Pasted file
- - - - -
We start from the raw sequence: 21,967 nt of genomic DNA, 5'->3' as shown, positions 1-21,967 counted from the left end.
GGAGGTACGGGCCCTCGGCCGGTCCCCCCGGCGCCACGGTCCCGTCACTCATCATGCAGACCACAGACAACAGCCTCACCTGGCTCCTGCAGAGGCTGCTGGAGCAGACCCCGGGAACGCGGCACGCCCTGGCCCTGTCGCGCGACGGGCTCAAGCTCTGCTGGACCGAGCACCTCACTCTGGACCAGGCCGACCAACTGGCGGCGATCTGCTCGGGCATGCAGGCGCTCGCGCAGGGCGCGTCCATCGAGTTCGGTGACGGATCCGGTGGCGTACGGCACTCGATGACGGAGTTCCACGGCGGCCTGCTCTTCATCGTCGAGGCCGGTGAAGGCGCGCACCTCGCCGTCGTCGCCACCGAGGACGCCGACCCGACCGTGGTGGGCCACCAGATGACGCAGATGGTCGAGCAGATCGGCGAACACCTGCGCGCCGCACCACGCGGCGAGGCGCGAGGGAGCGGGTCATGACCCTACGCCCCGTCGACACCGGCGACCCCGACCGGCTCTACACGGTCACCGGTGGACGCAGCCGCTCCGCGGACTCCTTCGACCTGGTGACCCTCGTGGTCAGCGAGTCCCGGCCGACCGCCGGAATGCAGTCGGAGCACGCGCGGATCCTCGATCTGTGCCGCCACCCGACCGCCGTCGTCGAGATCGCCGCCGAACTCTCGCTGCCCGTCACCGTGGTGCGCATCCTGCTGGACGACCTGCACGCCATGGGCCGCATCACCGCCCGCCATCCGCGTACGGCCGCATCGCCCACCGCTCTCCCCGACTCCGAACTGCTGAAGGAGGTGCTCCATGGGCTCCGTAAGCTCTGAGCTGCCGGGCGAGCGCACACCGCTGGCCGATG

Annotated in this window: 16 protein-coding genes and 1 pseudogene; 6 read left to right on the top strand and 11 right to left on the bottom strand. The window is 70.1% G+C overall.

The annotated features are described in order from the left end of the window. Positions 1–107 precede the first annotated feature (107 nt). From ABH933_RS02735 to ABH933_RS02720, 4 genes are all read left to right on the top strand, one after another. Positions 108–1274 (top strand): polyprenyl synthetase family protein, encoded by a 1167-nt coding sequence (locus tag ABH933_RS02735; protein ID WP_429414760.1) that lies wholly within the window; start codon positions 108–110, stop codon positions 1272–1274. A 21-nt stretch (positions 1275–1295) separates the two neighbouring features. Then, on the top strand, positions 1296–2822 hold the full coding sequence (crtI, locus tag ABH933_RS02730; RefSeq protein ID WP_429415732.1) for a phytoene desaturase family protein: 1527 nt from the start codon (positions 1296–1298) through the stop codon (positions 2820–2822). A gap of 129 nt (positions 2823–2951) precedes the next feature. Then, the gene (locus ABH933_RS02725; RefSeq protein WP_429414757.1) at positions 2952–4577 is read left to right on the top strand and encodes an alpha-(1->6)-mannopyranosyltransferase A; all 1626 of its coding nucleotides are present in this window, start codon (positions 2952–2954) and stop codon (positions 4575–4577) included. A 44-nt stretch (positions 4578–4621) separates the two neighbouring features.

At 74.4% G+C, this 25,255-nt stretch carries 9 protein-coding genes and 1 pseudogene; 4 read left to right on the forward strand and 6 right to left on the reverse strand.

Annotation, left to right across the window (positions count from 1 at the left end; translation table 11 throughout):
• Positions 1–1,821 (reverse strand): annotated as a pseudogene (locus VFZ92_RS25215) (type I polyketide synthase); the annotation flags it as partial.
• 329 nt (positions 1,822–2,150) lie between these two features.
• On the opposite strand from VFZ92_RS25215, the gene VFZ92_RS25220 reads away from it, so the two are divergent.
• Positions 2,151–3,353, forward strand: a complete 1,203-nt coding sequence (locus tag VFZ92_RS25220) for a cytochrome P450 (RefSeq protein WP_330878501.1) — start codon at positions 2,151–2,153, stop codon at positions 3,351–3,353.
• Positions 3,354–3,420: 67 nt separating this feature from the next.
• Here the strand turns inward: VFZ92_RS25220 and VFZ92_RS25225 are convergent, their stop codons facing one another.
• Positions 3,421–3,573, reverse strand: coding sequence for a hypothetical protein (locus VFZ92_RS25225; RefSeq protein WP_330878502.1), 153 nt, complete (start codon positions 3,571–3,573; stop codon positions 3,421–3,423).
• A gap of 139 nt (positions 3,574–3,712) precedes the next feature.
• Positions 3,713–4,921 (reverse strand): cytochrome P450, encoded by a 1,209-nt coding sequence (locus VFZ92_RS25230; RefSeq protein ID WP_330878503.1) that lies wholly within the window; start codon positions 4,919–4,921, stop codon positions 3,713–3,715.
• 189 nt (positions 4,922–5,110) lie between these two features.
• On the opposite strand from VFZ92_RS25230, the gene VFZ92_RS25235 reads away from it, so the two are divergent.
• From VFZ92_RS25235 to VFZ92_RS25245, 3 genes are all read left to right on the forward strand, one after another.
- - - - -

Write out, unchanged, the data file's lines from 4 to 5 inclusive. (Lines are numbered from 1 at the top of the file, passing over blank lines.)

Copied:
The annotated features are described in order from the left end of the window. Positions 1–107 precede the first annotated feature (107 nt). From ABH933_RS02735 to ABH933_RS02720, 4 genes are all read left to right on the top strand, one after another. Positions 108–1274 (top strand): polyprenyl synthetase family protein, encoded by a 1167-nt coding sequence (locus tag ABH933_RS02735; protein ID WP_429414760.1) that lies wholly within the window; start codon positions 108–110, stop codon positions 1272–1274. A 21-nt stretch (positions 1275–1295) separates the two neighbouring features. Then, on the top strand, positions 1296–2822 hold the full coding sequence (crtI, locus tag ABH933_RS02730; RefSeq protein ID WP_429415732.1) for a phytoene desaturase family protein: 1527 nt from the start codon (positions 1296–1298) through the stop codon (positions 2820–2822). A gap of 129 nt (positions 2823–2951) precedes the next feature. Then, the gene (locus ABH933_RS02725; RefSeq protein WP_429414757.1) at positions 2952–4577 is read left to right on the top strand and encodes an alpha-(1->6)-mannopyranosyltransferase A; all 1626 of its coding nucleotides are present in this window, start codon (positions 2952–2954) and stop codon (positions 4575–4577) included. A 44-nt stretch (positions 4578–4621) separates the two neighbouring features.

At 74.4% G+C, this 25,255-nt stretch carries 9 protein-coding genes and 1 pseudogene; 4 read left to right on the forward strand and 6 right to left on the reverse strand.